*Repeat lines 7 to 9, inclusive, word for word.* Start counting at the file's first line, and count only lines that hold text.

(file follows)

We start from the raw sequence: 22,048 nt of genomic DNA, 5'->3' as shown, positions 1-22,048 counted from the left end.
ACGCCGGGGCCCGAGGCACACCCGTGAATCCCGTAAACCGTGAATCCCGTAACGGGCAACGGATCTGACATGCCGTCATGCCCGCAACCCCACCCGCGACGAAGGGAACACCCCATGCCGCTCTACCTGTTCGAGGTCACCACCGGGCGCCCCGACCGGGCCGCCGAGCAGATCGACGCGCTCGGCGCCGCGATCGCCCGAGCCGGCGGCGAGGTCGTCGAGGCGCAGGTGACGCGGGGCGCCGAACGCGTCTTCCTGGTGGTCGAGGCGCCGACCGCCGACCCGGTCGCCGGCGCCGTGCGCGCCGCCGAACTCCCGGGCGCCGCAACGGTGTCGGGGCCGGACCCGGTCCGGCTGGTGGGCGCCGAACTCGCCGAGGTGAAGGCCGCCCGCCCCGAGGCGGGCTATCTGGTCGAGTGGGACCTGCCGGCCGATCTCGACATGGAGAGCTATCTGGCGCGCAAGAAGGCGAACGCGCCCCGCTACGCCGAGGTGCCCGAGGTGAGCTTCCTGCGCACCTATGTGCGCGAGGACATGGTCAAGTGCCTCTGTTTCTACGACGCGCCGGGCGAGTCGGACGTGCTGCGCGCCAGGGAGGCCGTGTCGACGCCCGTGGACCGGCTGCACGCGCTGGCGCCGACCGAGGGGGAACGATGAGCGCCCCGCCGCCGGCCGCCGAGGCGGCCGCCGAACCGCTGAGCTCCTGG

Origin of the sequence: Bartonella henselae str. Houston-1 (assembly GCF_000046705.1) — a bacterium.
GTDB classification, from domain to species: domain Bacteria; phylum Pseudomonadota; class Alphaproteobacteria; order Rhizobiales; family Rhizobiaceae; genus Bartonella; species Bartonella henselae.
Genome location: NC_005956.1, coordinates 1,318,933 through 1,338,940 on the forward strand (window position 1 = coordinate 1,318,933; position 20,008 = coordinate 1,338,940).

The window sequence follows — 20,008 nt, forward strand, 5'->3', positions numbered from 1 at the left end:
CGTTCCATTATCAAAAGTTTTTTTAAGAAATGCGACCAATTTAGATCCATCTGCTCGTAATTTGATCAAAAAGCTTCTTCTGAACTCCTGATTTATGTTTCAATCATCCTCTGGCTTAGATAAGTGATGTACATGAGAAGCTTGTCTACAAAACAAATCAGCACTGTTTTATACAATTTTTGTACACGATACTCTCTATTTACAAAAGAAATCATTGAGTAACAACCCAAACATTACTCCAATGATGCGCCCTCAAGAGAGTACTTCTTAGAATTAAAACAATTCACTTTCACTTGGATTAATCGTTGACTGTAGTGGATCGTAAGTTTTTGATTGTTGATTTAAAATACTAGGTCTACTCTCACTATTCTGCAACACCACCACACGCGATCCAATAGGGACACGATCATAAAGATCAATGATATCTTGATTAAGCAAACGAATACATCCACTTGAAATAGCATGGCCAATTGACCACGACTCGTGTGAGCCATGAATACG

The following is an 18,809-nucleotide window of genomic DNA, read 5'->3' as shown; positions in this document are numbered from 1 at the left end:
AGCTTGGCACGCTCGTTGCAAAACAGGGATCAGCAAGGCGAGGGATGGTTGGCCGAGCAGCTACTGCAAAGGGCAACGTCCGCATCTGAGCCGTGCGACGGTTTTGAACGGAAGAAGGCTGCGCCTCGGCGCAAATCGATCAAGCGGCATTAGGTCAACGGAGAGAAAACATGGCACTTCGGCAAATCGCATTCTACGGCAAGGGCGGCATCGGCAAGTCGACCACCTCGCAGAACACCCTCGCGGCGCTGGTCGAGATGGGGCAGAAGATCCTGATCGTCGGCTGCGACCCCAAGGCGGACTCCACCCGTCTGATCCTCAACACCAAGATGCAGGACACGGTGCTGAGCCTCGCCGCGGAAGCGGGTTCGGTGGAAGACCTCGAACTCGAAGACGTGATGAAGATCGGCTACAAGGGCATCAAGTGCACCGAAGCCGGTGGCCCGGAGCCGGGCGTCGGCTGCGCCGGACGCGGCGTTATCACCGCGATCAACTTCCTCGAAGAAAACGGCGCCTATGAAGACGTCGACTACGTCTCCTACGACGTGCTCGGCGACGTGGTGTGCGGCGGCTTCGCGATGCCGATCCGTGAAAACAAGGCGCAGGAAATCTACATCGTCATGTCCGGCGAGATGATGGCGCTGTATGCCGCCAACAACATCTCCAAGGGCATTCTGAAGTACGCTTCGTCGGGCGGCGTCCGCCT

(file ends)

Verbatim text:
CGTTCCATTATCAAAAGTTTTTTTAAGAAATGCGACCAATTTAGATCCATCTGCTCGTAATTTGATCAAAAAGCTTCTTCTGAACTCCTGATTTATGTTTCAATCATCCTCTGGCTTAGATAAGTGATGTACATGAGAAGCTTGTCTACAAAACAAATCAGCACTGTTTTATACAATTTTTGTACACGATACTCTCTATTTACAAAAGAAATCATTGAGTAACAACCCAAACATTACTCCAATGATGCGCCCTCAAGAGAGTACTTCTTAGAATTAAAACAATTCACTTTCACTTGGATTAATCGTTGACTGTAGTGGATCGTAAGTTTTTGATTGTTGATTTAAAATACTAGGTCTACTCTCACTATTCTGCAACACCACCACACGCGATCCAATAGGGACACGATCATAAAGATCAATGATATCTTGATTAAGCAAACGAATACATCCACTTGAAATAGCATGGCCAATTGACCACGACTCGTGTGAGCCATGAATACG

The following is an 18,809-nucleotide window of genomic DNA, read 5'->3' as shown; positions in this document are numbered from 1 at the left end:
AGCTTGGCACGCTCGTTGCAAAACAGGGATCAGCAAGGCGAGGGATGGTTGGCCGAGCAGCTACTGCAAAGGGCAACGTCCGCATCTGAGCCGTGCGACGGTTTTGAACGGAAGAAGGCTGCGCCTCGGCGCAAATCGATCAAGCGGCATTAGGTCAACGGAGAGAAAACATGGCACTTCGGCAAATCGCATTCTACGGCAAGGGCGGCATCGGCAAGTCGACCACCTCGCAGAACACCCTCGCGGCGCTGGTCGAGATGGGGCAGAAGATCCTGATCGTCGGCTGCGACCCCAAGGCGGACTCCACCCGTCTGATCCTCAACACCAAGATGCAGGACACGGTGCTGAGCCTCGCCGCGGAAGCGGGTTCGGTGGAAGACCTCGAACTCGAAGACGTGATGAAGATCGGCTACAAGGGCATCAAGTGCACCGAAGCCGGTGGCCCGGAGCCGGGCGTCGGCTGCGCCGGACGCGGCGTTATCACCGCGATCAACTTCCTCGAAGAAAACGGCGCCTATGAAGACGTCGACTACGTCTCCTACGACGTGCTCGGCGACGTGGTGTGCGGCGGCTTCGCGATGCCGATCCGTGAAAACAAGGCGCAGGAAATCTACATCGTCATGTCCGGCGAGATGATGGCGCTGTATGCCGCCAACAACATCTCCAAGGGCATTCTGAAGTACGCTTCGTCGGGCGGCGTCCGCCT